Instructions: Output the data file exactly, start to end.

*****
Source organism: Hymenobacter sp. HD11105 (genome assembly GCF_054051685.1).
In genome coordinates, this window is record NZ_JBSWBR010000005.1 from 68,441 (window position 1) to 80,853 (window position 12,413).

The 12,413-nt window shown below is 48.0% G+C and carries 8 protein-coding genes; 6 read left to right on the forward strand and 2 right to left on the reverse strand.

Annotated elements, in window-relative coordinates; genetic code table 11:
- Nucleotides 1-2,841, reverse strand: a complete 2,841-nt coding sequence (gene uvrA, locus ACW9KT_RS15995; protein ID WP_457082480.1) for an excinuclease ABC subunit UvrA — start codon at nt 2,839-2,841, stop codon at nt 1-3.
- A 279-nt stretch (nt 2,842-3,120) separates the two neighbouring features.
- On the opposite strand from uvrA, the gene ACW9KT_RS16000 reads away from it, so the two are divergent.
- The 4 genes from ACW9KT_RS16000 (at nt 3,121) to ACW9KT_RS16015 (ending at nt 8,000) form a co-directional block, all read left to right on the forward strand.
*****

Source organism: Hymenobacter sp. HD11105 (genome assembly GCF_054051685.1).
In genome coordinates, this window is record NZ_JBSWBR010000005.1 from 68,441 (window position 1) to 80,853 (window position 12,413).

The 12,413-nt window shown below is 48.0% G+C and carries 8 protein-coding genes; 6 read left to right on the forward strand and 2 right to left on the reverse strand.

Annotated elements, in window-relative coordinates; genetic code table 11:
- Nucleotides 1-2,841, reverse strand: a complete 2,841-nt coding sequence (gene uvrA, locus ACW9KT_RS15995; protein ID WP_457082480.1) for an excinuclease ABC subunit UvrA — start codon at nt 2,839-2,841, stop codon at nt 1-3.
- A 279-nt stretch (nt 2,842-3,120) separates the two neighbouring features.
- On the opposite strand from uvrA, the gene ACW9KT_RS16000 reads away from it, so the two are divergent.
- The 4 genes from ACW9KT_RS16000 (at nt 3,121) to ACW9KT_RS16015 (ending at nt 8,000) form a co-directional block, all read left to right on the forward strand.